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Increasing child road safety with the 2020 Action Agenda

Halving child road deaths in the next five years is a key aim of the 2020 Action Agenda, a global plan of action signed by Governments around the world. It is a product of the Decade of Action for Road Safety 2011-2020 and the Brasilia Declaration.

Every year more than 186,000 children under the age of 18 die from road traffic crashes. And while the children most likely to die in a road crash live in the world’s low- and middle-income countries, this is a global challenge. That’s why the 2020 Action Agenda has five actionable steps to save children’s lives.

It all starts with the schools

The first 2020 priority addresses a safe journey to school for every child including safe roads and speed management around every school. Saul Billingsley, Director General of FIA Foundation, a UK charity that promotes road safety across the globe, argues that ‘livable cities’ start with the schools and that it will be possible to reduce the number of child casualties. “If we could just make safe communities, beginning with the school which is the beating heart of a community where everyone congregates, we could start there and spread out,” he said.

Dr. William Foege, Former Senior Medical Advisor for The Bill & Melinda Gates Foundation, added: “It is worth saving the life of a seventy year old but it does not have the same impact as saving the life of a child. To be able to get a child to school safely can be done. We know it can be done, it’s done in many places but it requires actual decisions if that is to be done.”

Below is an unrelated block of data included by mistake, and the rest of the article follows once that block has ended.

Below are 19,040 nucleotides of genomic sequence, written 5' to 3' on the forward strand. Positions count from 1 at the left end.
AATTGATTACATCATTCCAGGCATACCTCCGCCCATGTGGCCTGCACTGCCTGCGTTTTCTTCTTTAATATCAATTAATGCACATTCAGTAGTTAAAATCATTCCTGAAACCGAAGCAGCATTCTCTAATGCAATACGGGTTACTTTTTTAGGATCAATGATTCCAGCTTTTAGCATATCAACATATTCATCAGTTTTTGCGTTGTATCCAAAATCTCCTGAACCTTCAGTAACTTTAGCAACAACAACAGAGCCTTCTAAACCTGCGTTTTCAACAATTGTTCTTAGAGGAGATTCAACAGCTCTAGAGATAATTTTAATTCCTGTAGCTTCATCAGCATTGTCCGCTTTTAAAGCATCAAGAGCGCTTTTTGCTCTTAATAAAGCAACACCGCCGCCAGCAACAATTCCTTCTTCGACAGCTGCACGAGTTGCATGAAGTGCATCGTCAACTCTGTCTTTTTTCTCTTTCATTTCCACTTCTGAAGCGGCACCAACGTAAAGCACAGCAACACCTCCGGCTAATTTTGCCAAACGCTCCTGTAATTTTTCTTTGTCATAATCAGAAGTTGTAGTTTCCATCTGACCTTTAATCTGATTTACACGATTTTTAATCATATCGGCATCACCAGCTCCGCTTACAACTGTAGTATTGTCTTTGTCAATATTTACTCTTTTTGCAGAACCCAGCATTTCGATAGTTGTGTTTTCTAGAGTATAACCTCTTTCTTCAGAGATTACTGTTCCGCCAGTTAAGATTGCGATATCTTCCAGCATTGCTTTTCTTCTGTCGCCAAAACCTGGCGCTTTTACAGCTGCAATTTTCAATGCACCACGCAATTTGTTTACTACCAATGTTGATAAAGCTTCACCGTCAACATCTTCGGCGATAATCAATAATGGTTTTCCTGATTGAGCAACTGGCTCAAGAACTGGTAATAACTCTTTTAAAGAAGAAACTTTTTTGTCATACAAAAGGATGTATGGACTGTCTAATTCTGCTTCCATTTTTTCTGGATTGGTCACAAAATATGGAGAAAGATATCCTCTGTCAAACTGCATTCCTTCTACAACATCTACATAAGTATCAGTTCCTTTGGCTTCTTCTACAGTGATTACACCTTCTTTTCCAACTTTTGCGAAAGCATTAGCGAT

The remaining four action points are; safe school transport including seatbelts on all school buses, vehicles safe for children and action to promote child restraints, motorcycle helmets for all children where two-wheelers are the main family transport, and lastly enforcement and action against drink-driving. With two more years left to achieve the 2020 Action Agenda goals the question is whether local, national and international leaders will take the necessary and tangible steps needed to adapt and implement road safety policies to protect children.

Author: Julia Zvobgo

Julia Zvobgo is a Cultural Anthropologist. She is also the Community Manager and Events Manager of Child in the City.

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